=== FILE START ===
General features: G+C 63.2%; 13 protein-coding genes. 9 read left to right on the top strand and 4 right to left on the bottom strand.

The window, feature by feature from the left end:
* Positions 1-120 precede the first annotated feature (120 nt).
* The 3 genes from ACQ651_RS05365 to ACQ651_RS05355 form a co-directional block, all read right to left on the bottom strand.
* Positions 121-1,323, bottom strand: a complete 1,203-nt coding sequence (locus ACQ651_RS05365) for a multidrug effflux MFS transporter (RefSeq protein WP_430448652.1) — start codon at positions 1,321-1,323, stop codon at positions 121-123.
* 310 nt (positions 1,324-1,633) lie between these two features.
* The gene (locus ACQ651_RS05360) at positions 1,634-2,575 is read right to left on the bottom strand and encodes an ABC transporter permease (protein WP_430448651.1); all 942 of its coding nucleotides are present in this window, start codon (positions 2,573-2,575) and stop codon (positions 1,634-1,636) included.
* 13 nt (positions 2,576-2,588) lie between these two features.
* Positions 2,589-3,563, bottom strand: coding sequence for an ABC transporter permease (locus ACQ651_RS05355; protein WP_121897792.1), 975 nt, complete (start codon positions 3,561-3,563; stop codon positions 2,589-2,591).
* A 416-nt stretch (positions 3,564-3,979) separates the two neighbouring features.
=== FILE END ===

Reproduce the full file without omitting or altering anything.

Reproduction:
General features: G+C 63.2%; 13 protein-coding genes. 9 read left to right on the top strand and 4 right to left on the bottom strand.

The window, feature by feature from the left end:
* Positions 1-120 precede the first annotated feature (120 nt).
* The 3 genes from ACQ651_RS05365 to ACQ651_RS05355 form a co-directional block, all read right to left on the bottom strand.
* Positions 121-1,323, bottom strand: a complete 1,203-nt coding sequence (locus ACQ651_RS05365) for a multidrug effflux MFS transporter (RefSeq protein WP_430448652.1) — start codon at positions 1,321-1,323, stop codon at positions 121-123.
* 310 nt (positions 1,324-1,633) lie between these two features.
* The gene (locus ACQ651_RS05360) at positions 1,634-2,575 is read right to left on the bottom strand and encodes an ABC transporter permease (protein WP_430448651.1); all 942 of its coding nucleotides are present in this window, start codon (positions 2,573-2,575) and stop codon (positions 1,634-1,636) included.
* 13 nt (positions 2,576-2,588) lie between these two features.
* Positions 2,589-3,563, bottom strand: coding sequence for an ABC transporter permease (locus ACQ651_RS05355; protein WP_121897792.1), 975 nt, complete (start codon positions 3,561-3,563; stop codon positions 2,589-2,591).
* A 416-nt stretch (positions 3,564-3,979) separates the two neighbouring features.